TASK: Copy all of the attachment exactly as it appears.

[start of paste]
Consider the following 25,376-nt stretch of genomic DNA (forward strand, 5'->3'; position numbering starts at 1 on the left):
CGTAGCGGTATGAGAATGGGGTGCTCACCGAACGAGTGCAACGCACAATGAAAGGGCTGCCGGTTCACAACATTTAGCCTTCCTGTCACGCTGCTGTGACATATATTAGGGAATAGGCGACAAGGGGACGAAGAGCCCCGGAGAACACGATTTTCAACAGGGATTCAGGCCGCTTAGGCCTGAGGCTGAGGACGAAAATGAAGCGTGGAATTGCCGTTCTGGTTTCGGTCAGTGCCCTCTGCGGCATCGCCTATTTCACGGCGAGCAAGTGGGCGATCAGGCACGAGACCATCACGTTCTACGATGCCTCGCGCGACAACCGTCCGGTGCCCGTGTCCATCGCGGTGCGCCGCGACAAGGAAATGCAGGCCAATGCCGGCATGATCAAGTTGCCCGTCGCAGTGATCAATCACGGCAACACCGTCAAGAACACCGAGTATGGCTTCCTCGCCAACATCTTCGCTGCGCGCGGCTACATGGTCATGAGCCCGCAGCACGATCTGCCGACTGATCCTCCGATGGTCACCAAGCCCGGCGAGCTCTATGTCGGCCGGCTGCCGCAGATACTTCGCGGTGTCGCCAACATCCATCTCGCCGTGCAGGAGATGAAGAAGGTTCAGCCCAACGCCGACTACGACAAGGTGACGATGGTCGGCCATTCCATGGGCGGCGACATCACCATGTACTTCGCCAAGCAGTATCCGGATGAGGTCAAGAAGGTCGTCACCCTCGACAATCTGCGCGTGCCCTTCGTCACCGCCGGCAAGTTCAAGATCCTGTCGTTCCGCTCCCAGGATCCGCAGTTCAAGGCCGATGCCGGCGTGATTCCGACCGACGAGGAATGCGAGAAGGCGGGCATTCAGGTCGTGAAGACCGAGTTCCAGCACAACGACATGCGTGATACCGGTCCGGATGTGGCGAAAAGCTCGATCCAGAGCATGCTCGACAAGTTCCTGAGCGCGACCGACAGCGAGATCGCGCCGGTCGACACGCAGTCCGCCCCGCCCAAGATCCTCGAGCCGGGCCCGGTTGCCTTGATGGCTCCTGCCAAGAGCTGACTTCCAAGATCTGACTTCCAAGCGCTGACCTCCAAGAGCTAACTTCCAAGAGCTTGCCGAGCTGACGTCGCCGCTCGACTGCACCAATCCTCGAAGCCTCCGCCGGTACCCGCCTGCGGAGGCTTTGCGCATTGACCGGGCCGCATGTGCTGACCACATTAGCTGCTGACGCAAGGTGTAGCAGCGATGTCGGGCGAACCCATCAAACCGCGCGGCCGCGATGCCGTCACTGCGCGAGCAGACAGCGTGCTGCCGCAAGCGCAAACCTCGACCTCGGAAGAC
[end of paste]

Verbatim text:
Consider the following 25,376-nt stretch of genomic DNA (forward strand, 5'->3'; position numbering starts at 1 on the left):
CGTAGCGGTATGAGAATGGGGTGCTCACCGAACGAGTGCAACGCACAATGAAAGGGCTGCCGGTTCACAACATTTAGCCTTCCTGTCACGCTGCTGTGACATATATTAGGGAATAGGCGACAAGGGGACGAAGAGCCCCGGAGAACACGATTTTCAACAGGGATTCAGGCCGCTTAGGCCTGAGGCTGAGGACGAAAATGAAGCGTGGAATTGCCGTTCTGGTTTCGGTCAGTGCCCTCTGCGGCATCGCCTATTTCACGGCGAGCAAGTGGGCGATCAGGCACGAGACCATCACGTTCTACGATGCCTCGCGCGACAACCGTCCGGTGCCCGTGTCCATCGCGGTGCGCCGCGACAAGGAAATGCAGGCCAATGCCGGCATGATCAAGTTGCCCGTCGCAGTGATCAATCACGGCAACACCGTCAAGAACACCGAGTATGGCTTCCTCGCCAACATCTTCGCTGCGCGCGGCTACATGGTCATGAGCCCGCAGCACGATCTGCCGACTGATCCTCCGATGGTCACCAAGCCCGGCGAGCTCTATGTCGGCCGGCTGCCGCAGATACTTCGCGGTGTCGCCAACATCCATCTCGCCGTGCAGGAGATGAAGAAGGTTCAGCCCAACGCCGACTACGACAAGGTGACGATGGTCGGCCATTCCATGGGCGGCGACATCACCATGTACTTCGCCAAGCAGTATCCGGATGAGGTCAAGAAGGTCGTCACCCTCGACAATCTGCGCGTGCCCTTCGTCACCGCCGGCAAGTTCAAGATCCTGTCGTTCCGCTCCCAGGATCCGCAGTTCAAGGCCGATGCCGGCGTGATTCCGACCGACGAGGAATGCGAGAAGGCGGGCATTCAGGTCGTGAAGACCGAGTTCCAGCACAACGACATGCGTGATACCGGTCCGGATGTGGCGAAAAGCTCGATCCAGAGCATGCTCGACAAGTTCCTGAGCGCGACCGACAGCGAGATCGCGCCGGTCGACACGCAGTCCGCCCCGCCCAAGATCCTCGAGCCGGGCCCGGTTGCCTTGATGGCTCCTGCCAAGAGCTGACTTCCAAGATCTGACTTCCAAGCGCTGACCTCCAAGAGCTAACTTCCAAGAGCTTGCCGAGCTGACGTCGCCGCTCGACTGCACCAATCCTCGAAGCCTCCGCCGGTACCCGCCTGCGGAGGCTTTGCGCATTGACCGGGCCGCATGTGCTGACCACATTAGCTGCTGACGCAAGGTGTAGCAGCGATGTCGGGCGAACCCATCAAACCGCGCGGCCGCGATGCCGTCACTGCGCGAGCAGACAGCGTGCTGCCGCAAGCGCAAACCTCGACCTCGGAAGAC